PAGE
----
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Yield Curve: Are We OK Now?

The two-way trade resumes.

Wow! What a week it was. Last week, I mean. Interest rates on the long end of the yield curve got yanked up so much the banking system ended up with a wedgie. The yield on the 30-year T-bond soared 35 basis points, the biggest five-day spike since, well, since a long time ago.

The shift in long-term rates is just part of the story, though. The very shape of the yield curve has changed dramatically since the summer of 2018. The question now is whether that change is being reversed.

Notice the red dotted line in the chart below? That describes the Treasury market just ahead of Independence Day 2018. It’s a normal, upward sloping curve where long rates were higher than shorter-term yields. A year later (depicted by the blue line), a sag developed in the middle reaches of the curve as recession fears took hold.

The worst days for the curve were yet to come, though. By the first week in September, the trough had deepened (see the green line) even more. To boot, the long bond’s yield sank 8 bps below that of the one-month bill. Things were looking pretty bleak, at least according to bond buyers.


But cheer seemed to return last week. Oh, we’re not back to full-blown normalcy yet, but the curve’s beer belly has tightened (regard the black line), and long bond yields are once again richer than short rates.

So, is the scare over? Are sunny days ahead? Well, like any weather report, the prospect of unclouded skies isn’t permanent. It will be sunny until it isn’t. For now, though, there’s real chance of higher market yields. That means lower bond prices.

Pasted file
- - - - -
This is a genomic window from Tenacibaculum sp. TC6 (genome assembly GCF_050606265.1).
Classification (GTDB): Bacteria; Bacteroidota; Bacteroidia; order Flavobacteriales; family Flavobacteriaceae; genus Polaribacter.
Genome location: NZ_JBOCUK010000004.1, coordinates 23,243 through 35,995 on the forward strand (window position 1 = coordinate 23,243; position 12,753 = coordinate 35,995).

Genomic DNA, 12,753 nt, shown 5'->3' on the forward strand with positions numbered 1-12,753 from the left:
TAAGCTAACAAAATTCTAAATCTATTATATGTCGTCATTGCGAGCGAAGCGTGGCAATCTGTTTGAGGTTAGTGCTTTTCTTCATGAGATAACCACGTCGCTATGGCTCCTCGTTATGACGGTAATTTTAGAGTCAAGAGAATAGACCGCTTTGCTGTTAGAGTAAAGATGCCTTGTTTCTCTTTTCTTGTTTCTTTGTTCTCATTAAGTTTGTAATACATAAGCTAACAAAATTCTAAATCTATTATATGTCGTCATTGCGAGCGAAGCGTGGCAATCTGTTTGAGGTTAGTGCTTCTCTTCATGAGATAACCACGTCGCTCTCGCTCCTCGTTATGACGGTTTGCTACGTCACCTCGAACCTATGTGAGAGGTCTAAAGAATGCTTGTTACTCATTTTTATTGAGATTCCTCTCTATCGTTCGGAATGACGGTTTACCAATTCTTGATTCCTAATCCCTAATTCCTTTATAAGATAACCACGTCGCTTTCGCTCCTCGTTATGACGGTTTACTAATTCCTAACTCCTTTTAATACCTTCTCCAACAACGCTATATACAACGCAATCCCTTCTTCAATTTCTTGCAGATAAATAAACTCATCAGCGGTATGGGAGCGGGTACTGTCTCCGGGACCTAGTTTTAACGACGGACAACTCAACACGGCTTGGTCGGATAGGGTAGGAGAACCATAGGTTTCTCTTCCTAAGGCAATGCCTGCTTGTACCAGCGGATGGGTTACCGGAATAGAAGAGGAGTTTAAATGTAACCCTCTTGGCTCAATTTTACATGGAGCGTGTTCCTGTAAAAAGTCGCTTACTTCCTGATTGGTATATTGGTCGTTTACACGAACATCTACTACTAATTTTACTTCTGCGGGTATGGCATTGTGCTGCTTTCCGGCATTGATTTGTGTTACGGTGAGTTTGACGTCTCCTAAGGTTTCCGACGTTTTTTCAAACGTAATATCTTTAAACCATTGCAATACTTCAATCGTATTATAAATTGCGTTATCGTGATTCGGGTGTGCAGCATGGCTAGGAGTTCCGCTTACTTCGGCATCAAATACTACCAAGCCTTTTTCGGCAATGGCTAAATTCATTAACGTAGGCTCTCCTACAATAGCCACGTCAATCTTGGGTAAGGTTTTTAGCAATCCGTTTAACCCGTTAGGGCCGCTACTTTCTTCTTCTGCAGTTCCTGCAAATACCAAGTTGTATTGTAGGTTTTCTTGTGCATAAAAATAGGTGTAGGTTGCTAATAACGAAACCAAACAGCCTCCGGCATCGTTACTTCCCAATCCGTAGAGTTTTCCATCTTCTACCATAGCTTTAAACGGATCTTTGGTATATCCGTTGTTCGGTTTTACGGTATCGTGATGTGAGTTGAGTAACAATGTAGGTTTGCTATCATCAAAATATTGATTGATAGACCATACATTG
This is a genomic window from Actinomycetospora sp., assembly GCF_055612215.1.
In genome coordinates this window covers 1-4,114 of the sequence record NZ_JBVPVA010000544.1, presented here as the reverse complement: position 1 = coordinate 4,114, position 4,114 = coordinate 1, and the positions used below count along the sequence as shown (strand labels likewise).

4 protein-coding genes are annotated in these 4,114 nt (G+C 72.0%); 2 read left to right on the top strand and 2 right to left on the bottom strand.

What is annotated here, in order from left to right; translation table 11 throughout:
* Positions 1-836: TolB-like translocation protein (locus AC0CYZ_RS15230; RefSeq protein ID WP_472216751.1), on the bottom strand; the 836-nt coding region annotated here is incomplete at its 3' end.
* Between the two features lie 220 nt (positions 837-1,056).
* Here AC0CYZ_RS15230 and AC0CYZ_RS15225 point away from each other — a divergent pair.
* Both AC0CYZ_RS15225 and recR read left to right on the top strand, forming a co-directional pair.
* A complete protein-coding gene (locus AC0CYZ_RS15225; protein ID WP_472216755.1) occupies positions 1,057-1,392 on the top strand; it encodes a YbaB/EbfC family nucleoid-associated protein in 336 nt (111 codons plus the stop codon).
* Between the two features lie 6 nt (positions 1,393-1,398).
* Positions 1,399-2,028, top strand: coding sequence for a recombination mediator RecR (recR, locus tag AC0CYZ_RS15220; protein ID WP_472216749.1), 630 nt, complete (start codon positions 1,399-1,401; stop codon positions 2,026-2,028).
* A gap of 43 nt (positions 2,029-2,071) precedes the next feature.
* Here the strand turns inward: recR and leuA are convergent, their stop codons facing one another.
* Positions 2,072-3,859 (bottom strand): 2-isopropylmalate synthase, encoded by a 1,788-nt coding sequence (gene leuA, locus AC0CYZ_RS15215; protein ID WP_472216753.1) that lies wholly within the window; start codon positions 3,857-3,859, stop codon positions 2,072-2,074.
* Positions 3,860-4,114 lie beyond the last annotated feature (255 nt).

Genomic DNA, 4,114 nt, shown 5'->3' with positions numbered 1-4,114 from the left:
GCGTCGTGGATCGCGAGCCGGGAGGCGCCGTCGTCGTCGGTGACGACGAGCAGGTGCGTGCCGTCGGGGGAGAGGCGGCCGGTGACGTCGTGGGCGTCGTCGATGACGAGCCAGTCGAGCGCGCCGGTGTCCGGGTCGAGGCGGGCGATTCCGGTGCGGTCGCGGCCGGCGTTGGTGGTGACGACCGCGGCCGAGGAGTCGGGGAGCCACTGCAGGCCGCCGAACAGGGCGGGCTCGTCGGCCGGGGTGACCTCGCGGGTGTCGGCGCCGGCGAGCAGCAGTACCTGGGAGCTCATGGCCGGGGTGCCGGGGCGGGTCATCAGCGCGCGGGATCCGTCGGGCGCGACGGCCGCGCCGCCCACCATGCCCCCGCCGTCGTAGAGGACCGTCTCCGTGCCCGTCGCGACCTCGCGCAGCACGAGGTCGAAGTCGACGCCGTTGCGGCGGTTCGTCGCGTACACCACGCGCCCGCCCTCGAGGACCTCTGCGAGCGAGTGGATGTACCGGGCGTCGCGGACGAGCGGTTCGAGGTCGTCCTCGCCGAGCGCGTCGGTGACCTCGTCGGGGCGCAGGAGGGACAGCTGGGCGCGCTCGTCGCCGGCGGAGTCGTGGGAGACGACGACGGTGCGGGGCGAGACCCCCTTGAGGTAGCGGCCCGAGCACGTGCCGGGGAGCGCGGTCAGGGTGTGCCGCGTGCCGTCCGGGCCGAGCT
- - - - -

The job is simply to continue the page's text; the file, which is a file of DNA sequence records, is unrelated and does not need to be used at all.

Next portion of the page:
How low? Well, using the iShares 20+ Year Treasury Bond ETF (Nasdaq: TLT) as a proxy for the long end of the curve, it looks like last week’s breakdown set the stage for a further 9% price dip from Friday’s close. TLT ended the week at $136.54, after a six percentage point loss. We’re now looking at a tentative objective at the $125 level for TLT. Technically, that is, barring any surprise announcements from the White House or the Fed.

Investors may want to watch the support in TLT’s price just under $125 as a buy signal. If there’s a bounce, yields may yet find lower ground. If not, well, we’ll deal with that then.

More aggressive investors or hedgers might want to exploit near-term bond weakness by tapping the ProShares UltraShort 20+Year Treasury (NYSE Arca: TBT), a 2x-leveraged inverse take on the right side of the curve. You might think that the fund’s double inverse leverage would give you a shot at an 18% gain given the technical picture for the Treasury curve. And you’d be right, but that payback might just be a minimum. Compounding could produce gains up to 25%. Just keep the $125 target for TLT in mind as a potential bailout signal.

We may not be back to normal yet, but at least there’s a two-way trade in bonds again.

Brad Zigler is WealthManagement's alternative investments editor. Previously, he was the head of marketing, research and education for the Pacific Exchange's (now NYSE Arca) option market and the iShares complex of exchange traded funds.

TAGS: Fixed Income
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